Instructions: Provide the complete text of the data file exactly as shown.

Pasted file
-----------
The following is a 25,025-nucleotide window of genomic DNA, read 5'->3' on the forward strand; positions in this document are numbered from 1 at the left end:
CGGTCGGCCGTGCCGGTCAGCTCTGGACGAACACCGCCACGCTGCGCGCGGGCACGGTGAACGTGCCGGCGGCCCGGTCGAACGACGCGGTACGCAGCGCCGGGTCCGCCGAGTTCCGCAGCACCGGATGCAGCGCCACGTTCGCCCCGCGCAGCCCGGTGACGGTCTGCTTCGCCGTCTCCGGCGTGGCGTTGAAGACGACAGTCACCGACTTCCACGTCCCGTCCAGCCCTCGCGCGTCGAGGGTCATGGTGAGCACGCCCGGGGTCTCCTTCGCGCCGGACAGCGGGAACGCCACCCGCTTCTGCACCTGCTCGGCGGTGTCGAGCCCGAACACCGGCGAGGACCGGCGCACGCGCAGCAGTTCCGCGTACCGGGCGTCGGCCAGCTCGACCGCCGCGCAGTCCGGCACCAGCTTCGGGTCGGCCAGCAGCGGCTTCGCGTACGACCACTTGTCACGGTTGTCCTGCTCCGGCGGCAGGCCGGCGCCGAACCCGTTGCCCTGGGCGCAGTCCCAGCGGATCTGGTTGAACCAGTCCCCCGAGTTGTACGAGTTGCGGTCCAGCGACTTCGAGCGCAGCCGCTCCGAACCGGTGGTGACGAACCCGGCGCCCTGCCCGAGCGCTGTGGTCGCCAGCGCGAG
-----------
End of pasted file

The following is a 25,025-nucleotide window of genomic DNA, read 5'->3' on the forward strand; positions in this document are numbered from 1 at the left end:
CGGTCGGCCGTGCCGGTCAGCTCTGGACGAACACCGCCACGCTGCGCGCGGGCACGGTGAACGTGCCGGCGGCCCGGTCGAACGACGCGGTACGCAGCGCCGGGTCCGCCGAGTTCCGCAGCACCGGATGCAGCGCCACGTTCGCCCCGCGCAGCCCGGTGACGGTCTGCTTCGCCGTCTCCGGCGTGGCGTTGAAGACGACAGTCACCGACTTCCACGTCCCGTCCAGCCCTCGCGCGTCGAGGGTCATGGTGAGCACGCCCGGGGTCTCCTTCGCGCCGGACAGCGGGAACGCCACCCGCTTCTGCACCTGCTCGGCGGTGTCGAGCCCGAACACCGGCGAGGACCGGCGCACGCGCAGCAGTTCCGCGTACCGGGCGTCGGCCAGCTCGACCGCCGCGCAGTCCGGCACCAGCTTCGGGTCGGCCAGCAGCGGCTTCGCGTACGACCACTTGTCACGGTTGTCCTGCTCCGGCGGCAGGCCGGCGCCGAACCCGTTGCCCTGGGCGCAGTCCCAGCGGATCTGGTTGAACCAGTCCCCCGAGTTGTACGAGTTGCGGTCCAGCGACTTCGAGCGCAGCCGCTCCGAACCGGTGGTGACGAACCCGGCGCCCTGCCCGAGCGCTGTGGTCGCCAGCGCGAG